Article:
Jun 6, 2010
No one has a definitive answer as to why it has been called D-Day. People have asked, "does the D stand for "Decision", or could it stand for "Disembarkation" or "Departed?" pbs.org gives us an answer as to the most widely accepted explanation of why it is called D-Day which comes from the U.S. Army's published manuals. "The army began using the codes "H-hour" and "D-day" during World War I to indicate the time or date of an operation's start. Military planners would write of events planned to occur on "H-hour" or "D-day"- - long before the actual dates and times of the operations would be known, or in order to keep plans secret. And so the "D" may simply refer to the day of invasion."
In 1940, Nazi German forces, under the rule of Adolf Hitler, invaded and occupied France. Over the next couple of years Allied forces consisting of the big four (England, the United States of America, the Soviet Union, and France) along with 15 other countries, built up their manpower and their firepower until they felt confident in launching an all-out attack on the German army positioned in France. Plans and preparations were made by key military figures including, as Supreme Commander, Dwight D. Eisenhower from America, Winston Churchill from England, Charles de Gaulle from France, and many others, to strike the beaches of Normandy, France.
In the wee hours of the morning on June 6, 1944, while most Americans slept, unaware of what was happening so many miles away, Allied forces crossed the dangerous English Channel to initiate "Operation Overlord" by launching their attack on the beaches of Normandy. Within hours, an armada of 3,000 landing craft, 2,500 other ships, and 500 other naval vessels -- escorts and bombardment ships -- began to leave English ports. That night 822 aircraft, carrying parachutists or towing gliders, roared overhead in the Normandy landing zones. They were a fraction of the air armada of 13,000 aircraft that would support D-Day.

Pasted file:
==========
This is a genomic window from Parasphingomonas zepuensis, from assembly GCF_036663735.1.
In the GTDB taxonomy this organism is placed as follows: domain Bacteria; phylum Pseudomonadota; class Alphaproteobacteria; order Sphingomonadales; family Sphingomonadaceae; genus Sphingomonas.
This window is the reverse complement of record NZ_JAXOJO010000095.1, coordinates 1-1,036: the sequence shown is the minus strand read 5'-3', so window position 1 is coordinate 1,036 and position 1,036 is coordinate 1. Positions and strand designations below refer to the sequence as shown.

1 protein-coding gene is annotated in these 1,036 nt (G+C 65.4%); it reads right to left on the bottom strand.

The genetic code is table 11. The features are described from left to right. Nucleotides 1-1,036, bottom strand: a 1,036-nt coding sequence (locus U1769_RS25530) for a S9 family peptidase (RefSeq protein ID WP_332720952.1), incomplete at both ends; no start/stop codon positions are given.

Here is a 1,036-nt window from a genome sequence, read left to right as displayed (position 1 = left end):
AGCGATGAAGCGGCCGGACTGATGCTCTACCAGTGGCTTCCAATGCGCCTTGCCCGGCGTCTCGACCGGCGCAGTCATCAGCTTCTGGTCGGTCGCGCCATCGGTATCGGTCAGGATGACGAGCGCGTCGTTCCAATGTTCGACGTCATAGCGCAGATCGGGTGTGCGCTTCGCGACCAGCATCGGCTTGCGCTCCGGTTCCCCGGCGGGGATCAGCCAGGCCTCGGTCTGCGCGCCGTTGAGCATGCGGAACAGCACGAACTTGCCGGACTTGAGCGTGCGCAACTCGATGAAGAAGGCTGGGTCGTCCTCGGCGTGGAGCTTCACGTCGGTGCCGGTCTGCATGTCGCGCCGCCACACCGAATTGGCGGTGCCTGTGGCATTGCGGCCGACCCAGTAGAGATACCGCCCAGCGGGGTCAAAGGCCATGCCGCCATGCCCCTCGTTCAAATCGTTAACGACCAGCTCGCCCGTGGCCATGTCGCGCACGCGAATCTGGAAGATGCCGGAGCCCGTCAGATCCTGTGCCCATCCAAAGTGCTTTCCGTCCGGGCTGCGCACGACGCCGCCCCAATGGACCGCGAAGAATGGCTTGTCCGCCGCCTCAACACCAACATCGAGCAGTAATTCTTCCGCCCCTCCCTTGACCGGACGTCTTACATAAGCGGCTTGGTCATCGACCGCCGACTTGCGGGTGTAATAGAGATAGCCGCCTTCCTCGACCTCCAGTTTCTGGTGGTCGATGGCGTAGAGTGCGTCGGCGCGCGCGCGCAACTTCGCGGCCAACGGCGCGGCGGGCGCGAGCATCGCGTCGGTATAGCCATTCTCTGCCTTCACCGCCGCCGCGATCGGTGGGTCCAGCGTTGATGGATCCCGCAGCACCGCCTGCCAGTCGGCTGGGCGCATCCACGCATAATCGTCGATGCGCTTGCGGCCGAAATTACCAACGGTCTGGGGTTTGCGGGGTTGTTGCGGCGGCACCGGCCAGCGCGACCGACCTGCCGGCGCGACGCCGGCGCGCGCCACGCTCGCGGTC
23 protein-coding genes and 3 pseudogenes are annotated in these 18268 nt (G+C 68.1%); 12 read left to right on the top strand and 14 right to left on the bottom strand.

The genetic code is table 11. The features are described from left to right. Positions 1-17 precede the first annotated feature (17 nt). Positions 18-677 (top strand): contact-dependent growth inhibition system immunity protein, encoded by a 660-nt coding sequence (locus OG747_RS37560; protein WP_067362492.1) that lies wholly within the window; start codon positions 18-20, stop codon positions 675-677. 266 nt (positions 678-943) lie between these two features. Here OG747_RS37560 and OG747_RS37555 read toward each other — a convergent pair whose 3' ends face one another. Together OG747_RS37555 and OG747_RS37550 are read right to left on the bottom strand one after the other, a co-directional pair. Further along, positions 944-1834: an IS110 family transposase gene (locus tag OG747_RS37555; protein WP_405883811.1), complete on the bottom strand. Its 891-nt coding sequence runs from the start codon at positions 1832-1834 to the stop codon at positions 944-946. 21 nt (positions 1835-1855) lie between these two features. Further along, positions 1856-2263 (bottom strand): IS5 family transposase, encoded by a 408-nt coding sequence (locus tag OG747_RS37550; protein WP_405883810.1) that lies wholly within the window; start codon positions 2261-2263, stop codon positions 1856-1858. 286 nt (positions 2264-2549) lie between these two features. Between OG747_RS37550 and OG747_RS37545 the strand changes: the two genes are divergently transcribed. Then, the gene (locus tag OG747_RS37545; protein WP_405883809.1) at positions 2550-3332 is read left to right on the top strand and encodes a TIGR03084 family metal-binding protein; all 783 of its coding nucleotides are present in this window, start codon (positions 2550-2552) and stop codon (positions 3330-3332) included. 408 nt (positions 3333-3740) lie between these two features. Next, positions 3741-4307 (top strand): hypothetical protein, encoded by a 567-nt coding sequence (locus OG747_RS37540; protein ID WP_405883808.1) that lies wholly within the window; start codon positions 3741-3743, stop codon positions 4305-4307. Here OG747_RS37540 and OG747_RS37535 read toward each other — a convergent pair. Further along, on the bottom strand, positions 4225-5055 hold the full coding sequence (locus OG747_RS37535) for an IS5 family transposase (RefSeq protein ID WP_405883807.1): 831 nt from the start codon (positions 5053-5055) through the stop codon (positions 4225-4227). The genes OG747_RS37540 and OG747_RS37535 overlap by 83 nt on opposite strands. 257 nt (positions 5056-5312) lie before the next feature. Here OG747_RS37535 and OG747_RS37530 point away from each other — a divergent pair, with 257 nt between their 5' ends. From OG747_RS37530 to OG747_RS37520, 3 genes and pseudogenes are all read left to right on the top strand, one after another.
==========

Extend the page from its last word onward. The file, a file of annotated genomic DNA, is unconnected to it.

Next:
There are no official casualty figures for D-Day. It is estimated that more than 209,000 Allied troops were killed, wounded, or went missing. In addition to roughly 200,000 German troops killed or wounded, the Allies also captured 200,000 German soldiers. Between 15,000 and 20,000 French civilians were killed during battle.
In the end, the Allied forces were successful in overpowering the German army occupying France. By the end of August 1944, all of northern France was liberated, and the invading forces reorganized for the drive into Germany, where they would eventually meet with Soviet Union Forces advancing from the east to bring an end to the Nazi Reich.